Google: hire great people and give them lots of autonomy

In: BlogDate: Apr 30, 2014By: Henry Stewart

At the Happy Workplace 2013 conference Yvonne Agyei (Google Head of Benefits) explained how Google creates happy and healthy Googlers.

Watch the video: Yvonne Agyei

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On the one hand its about fun, creative workplaces with lots of colour and feature elements like slides. But its also crucially about trust and autonomy, and hiring the right people.

Look for “Googliness”

“We look for a cultural fit with the company”, explained Yvonne. This includes a passion for what you do, interests beyond work. “We like people who travel, we like people who speak more than one language and engage with their community.”

“Now we don’t hire people if we don’t think they are “googly”. If they mis-treated the receptionist or came across as arrogant, we would not hire them whatever their skills.”

When Google got it wrong

In a period of extreme growth, 2005-2008, there was a focus on hiring the right skills. In 2007 they realised they were having challenges in some of the people they’d recruited, picked up especially in the regular Googlegeist, the employee satisfaction survey. Google realised they had veered off in their hiring practice and had brought in senior people with a more command-and-control approach, “which doesn’t work at Google at all.”

The response was to dramatically improve the induction process, to help people understand culture and weed out people who have a “tell” approach.

Autonomy is key

I often ask people, at our events, who should set targets – the manager or the member of staff. Most respond that they should do it together. My view has always been that if you can get individuals to set their own targets they will be likely to both set tougher goals and to be more likely to achieve them.

Yvonne makes clear this is also the Google approach. Every quarter the corporate strategy is revealed for the next three months. “As a manager it is not your role to tell your people what they should be doing, rather its a bottom up process. Each Googler is expected to understand what the corporate objectives are and figure out how they contribute.” Within three weeks of the whole company objectives being set, every one of the 38,000 members of staff will set their own OKRs (Objectives and Key Results). Which means they each determine what they will be doing for the quarter.

Be transparent, share as much as possible

In their IPO letter Google founders Sergey Brin and Larry Page made clear “We are not a conventional company”. For Yvonne a key element is that “I have never worked in a company that shares as much information as Google does.”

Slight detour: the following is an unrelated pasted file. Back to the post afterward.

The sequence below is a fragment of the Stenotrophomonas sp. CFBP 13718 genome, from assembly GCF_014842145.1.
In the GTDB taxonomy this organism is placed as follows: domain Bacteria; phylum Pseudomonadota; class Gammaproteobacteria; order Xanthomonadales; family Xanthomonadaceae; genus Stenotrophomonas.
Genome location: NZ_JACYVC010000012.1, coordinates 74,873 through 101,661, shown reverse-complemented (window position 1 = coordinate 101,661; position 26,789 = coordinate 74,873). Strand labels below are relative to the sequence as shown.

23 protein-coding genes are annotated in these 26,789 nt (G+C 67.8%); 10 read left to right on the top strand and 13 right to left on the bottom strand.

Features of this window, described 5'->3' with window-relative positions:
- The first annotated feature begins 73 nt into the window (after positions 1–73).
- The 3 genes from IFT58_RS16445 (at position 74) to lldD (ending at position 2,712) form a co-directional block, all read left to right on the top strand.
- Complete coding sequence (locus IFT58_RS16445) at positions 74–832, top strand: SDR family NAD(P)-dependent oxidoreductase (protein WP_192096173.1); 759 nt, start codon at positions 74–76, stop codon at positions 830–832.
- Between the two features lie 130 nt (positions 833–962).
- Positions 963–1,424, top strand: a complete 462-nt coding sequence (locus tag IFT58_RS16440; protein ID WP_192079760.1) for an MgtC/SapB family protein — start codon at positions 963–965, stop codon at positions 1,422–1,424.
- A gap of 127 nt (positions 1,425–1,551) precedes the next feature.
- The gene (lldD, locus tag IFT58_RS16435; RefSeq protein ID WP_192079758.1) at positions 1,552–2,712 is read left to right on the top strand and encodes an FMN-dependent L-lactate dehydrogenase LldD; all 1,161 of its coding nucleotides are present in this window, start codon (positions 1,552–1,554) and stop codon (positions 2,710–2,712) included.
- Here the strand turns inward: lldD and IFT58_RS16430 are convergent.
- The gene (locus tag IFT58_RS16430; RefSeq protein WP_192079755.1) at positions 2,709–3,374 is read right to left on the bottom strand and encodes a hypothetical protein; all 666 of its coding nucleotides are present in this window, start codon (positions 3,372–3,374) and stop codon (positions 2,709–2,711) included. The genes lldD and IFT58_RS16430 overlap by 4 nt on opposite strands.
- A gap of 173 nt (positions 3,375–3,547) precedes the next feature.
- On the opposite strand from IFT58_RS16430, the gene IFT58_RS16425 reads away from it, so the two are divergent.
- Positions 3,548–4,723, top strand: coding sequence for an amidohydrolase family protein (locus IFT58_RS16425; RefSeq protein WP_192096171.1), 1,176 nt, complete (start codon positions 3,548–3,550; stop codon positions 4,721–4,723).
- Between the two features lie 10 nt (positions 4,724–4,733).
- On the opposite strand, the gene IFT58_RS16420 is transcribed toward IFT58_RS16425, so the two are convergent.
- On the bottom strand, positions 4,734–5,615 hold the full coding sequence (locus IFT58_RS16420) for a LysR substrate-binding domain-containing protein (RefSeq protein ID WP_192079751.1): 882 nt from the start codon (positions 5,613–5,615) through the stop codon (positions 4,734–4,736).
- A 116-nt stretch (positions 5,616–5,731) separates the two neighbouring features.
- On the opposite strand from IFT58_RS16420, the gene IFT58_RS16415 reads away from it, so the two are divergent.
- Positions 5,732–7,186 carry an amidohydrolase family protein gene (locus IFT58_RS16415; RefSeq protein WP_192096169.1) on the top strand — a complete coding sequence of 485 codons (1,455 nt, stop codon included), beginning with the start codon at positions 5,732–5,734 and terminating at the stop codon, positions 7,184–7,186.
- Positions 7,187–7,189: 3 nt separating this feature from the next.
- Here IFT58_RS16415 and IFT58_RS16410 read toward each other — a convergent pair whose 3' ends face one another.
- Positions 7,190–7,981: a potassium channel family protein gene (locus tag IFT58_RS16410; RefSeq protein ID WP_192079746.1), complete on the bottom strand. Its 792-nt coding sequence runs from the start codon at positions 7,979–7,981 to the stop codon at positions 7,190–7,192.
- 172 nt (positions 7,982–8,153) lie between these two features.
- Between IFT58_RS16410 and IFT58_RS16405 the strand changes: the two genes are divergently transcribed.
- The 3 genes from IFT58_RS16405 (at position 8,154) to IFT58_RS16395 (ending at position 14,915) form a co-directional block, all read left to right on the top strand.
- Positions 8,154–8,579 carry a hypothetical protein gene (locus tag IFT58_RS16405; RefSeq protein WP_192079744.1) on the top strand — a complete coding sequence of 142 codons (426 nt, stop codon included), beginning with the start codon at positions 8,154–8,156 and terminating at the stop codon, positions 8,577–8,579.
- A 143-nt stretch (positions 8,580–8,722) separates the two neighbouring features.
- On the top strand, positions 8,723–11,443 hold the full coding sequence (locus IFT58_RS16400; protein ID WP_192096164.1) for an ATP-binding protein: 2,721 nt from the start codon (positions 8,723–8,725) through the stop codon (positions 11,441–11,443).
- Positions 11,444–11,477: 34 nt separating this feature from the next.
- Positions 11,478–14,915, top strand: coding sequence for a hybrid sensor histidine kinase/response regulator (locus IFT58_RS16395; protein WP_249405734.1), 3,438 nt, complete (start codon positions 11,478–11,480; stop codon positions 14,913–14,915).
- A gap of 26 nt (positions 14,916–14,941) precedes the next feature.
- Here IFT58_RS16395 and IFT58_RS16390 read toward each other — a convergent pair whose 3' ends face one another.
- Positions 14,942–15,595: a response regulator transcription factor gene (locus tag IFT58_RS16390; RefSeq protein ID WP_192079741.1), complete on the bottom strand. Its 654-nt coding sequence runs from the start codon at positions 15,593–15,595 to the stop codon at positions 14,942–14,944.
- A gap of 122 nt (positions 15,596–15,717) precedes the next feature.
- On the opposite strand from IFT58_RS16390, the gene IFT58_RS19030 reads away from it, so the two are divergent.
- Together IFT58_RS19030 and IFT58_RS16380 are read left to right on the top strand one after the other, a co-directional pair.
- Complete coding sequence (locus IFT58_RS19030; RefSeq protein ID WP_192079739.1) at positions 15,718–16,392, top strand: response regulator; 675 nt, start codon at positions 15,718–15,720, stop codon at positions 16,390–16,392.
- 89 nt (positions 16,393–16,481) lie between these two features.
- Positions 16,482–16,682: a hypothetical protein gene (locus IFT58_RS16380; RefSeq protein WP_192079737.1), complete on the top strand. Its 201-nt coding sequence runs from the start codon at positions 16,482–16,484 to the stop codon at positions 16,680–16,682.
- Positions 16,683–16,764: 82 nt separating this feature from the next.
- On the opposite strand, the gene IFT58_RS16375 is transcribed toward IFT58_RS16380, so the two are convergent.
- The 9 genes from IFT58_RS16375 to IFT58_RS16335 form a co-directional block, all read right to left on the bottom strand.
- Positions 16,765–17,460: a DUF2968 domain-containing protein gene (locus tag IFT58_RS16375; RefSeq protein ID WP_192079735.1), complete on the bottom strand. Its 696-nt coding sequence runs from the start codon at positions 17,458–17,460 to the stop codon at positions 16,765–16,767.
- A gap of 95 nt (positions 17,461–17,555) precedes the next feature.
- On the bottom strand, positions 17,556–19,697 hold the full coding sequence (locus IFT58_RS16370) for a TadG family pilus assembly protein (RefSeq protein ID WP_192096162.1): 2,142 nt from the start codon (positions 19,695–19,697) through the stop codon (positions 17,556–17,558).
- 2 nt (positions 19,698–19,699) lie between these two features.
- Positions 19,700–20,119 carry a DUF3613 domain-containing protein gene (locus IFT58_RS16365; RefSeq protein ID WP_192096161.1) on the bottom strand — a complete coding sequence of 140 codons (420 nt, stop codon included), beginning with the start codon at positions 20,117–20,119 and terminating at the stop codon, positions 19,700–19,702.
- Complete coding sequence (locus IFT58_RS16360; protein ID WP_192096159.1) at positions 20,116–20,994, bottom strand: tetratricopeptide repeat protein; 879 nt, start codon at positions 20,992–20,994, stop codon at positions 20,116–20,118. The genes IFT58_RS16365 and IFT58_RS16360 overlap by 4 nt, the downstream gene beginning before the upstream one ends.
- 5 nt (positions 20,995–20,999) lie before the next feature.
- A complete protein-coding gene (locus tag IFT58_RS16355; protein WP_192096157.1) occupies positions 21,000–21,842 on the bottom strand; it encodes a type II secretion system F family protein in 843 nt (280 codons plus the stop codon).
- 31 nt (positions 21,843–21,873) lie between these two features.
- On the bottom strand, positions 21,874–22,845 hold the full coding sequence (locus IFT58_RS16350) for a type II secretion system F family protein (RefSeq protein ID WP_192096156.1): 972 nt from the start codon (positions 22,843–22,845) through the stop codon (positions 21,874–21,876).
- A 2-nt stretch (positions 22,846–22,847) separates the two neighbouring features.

Every week Sergey and Larry hold TGIF (Thank God its Friday), where they personally talk with hundreds of Googlers at the Mountain View HQ and thousands worldwide. They explain upcoming product launches, and share information on what the company is doing. Plus they take questions and “pretty much nothing is off limits”. Googlers use simple online technology to vote questions up and down and decide what gets asked. (Though it took 15 years for somebody to figure out it would work better on Thursday, so more international Googlers can participate in real-time.)

Imagine that in your organisation: How could it improve communication if the top bosses held a regular inter-action on what’s happening – involving all staff?

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Henry Stewart, Founder and Chief Happiness Officer

Henry is founder and Chief Happiness Officer of Happy Ltd, originally set up as Happy Computers in 1987. Inspired by Ricardo Semler’s book Maverick, he has built a company which has won multiple awards for some of the best customer service in the country and being one of the UK’s best places to work.

Henry was listed in the Guru Radar of the Thinkers 50 list of the most influential management thinkers in the world. "He is one of the thinkers who we believe will shape the future of business," explained list compiler Stuart Crainer.

His first book, Relax, was published in 2009. His second book, the Happy Manifesto, was published in 2013 and was short-listed for Business Book of the Year.

You can find Henry on LinkedIn and follow @happyhenry on Twitter.

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